By the book

Do you know this man?

Not to dive into politics, but I really respect the ideas of a certain Texas congressman named Ron Paul.  Congressman Paul just had his campaign for president ended, and I frankly don’t know if he would have made a good presidential candidate, let alone president.  That is not the point of this post.

What I have come to respect about Congressman Paul is his insistence on doing things “by the book”.  On every issue and each vote, Congressman Paul introduces referendums and legislation on the floor of the house that has one theme… “Let’s do it the way the Constitution says we should do it.”  He has started a movement, called the Campaign for Liberty, that is really just about constitutional government.  Again, no matter your politics, or how you feel about Congressman Paul, there is a legitimate point to his work.

A lot of the problems facing our country today would not exist if we had simply not strayed from the constitutional way of doing things.  As an example – the war in Iraq?  I doubt we would be were we are today if Congress had had to vote to declare war, as is their sole right Constitutionally.  Would congress have been willing to formally declare war and put themselves on the record that way, given the evidence at the time?  Maybe… but the process would have ensured a second look.  Again, my point here is not politics, but instead the distance we have departed from the founding governing document of our Republic – the Constitution.  In a lot of ways we have played fast and loose, and I believe we are paying the price for that action.  Many people today do not believe that we can or should follow the constitution because 2008 is so vastly different from 1776… that the Constitution is a “living” document – defined as a document with considerable room for creative interpretation.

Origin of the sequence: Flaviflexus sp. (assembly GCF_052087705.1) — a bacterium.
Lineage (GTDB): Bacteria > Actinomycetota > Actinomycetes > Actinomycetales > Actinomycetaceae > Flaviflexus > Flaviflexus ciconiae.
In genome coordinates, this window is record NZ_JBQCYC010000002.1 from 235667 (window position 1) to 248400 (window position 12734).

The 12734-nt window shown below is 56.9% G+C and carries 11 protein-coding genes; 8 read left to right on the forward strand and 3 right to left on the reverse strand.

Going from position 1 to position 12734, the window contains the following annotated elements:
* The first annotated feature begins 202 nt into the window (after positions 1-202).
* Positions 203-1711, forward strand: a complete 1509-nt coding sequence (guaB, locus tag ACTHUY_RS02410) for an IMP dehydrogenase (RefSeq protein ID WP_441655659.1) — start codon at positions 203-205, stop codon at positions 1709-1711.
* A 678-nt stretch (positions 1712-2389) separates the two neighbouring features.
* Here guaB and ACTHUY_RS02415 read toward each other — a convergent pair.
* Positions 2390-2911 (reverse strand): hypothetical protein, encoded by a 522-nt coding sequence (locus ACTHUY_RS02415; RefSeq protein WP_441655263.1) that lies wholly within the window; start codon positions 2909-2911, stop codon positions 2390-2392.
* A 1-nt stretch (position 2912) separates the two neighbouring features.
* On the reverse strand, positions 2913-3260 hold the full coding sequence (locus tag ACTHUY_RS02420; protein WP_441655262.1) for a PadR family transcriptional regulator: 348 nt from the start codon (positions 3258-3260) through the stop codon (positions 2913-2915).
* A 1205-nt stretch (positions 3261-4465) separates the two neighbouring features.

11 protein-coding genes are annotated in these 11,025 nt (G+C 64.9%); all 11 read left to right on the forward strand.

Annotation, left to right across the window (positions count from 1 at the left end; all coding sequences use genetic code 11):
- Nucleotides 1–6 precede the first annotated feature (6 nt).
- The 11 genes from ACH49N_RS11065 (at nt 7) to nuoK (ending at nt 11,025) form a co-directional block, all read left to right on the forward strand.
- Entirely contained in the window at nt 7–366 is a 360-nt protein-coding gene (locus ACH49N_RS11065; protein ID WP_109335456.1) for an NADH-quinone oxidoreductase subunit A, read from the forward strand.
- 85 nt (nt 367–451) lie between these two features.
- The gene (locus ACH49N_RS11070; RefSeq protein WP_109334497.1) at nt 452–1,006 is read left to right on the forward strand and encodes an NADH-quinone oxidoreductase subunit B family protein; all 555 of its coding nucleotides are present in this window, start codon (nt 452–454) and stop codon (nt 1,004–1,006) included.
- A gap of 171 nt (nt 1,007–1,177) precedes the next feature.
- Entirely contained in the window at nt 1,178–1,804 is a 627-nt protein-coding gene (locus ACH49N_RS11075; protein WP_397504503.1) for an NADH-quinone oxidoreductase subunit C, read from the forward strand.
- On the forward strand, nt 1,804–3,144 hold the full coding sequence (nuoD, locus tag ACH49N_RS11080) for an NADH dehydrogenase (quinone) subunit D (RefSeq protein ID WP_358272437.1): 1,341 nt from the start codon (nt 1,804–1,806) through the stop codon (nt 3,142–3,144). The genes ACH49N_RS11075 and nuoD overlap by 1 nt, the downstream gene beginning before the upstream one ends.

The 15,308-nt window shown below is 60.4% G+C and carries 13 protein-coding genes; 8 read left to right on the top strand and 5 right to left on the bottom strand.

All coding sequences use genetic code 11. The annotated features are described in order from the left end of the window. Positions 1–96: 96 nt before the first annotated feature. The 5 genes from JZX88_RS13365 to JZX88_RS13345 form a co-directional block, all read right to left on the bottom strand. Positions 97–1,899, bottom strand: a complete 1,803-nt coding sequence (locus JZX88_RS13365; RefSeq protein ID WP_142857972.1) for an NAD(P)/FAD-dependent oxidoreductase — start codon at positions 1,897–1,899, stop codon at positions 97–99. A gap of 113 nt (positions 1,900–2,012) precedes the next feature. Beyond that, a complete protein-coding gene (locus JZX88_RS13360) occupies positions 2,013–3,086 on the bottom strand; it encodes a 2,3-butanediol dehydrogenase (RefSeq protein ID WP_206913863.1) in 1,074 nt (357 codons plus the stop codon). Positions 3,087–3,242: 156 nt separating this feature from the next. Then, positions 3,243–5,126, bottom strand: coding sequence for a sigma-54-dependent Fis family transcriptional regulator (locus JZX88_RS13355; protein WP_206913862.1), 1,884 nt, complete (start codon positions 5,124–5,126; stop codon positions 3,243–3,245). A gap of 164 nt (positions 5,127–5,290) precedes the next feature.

Why is this important?  Because the same thing happens on a smaller scale in my life!  Yours too I bet.  God gave mankind a collection of Divinely Inspired writings… stories, poems, history, letters, prophecies, and laws that are designed to guide and govern how humanity lives.  The Scriptures are complicated in their scope and interpretation, yet simple in their direction; they are multi-faceted in their diversity, and uniquely homogeneous in their clarity.  For a while, the church made it in vogue to say that the Bible was God’s “handbook for living”, referring to it as an owner’s manual for life.  Now there is pushback against those analogies, and in some ways rightly so, because an owner’s manual somehow does not capture the gravitas of Scripture.  But, the foundational usefulness of the Scriptures that those analogies attempt to profess is very valid.

When the Scriptures say not to sleep with anyone but your spouse or there will be emotional, spiritual, relational, and physical costs… the causal relationship of actions to consequences is pretty clear.  But if I decide to do things differently, I pay the price for straying from this basic instruction about cause and effect in my life.  No matter how fashionable it is to not talk about the cause and effect, how in vogue it may be to ignore certain parts of the Scriptures, if I live contrary to their advice, I pay a cost.  Many argue that just like living by the Constitution, living according to Scripture is an archaic way to live at best, and an arrogant approach at worst.  They believe that living in 2008 is so complicated in comparison to Biblical times that it is not equitable or desirable to arrange life according to the Scriptures.  I believe that ignoring the “governing documents” in either venue creates a predictable causal effect… and consequences result.

Lest I be accused of equating the Constitution, or the American form of government, to the Sctiptures, I have to admit that the Constitution, while at all accounts wise, was written by fallable men in difficult times.  The Scriptures were penned by humans but authored (or “breathed into existence”) by God.  There is no comparison in their origin…but there are consequences of ignoring each.


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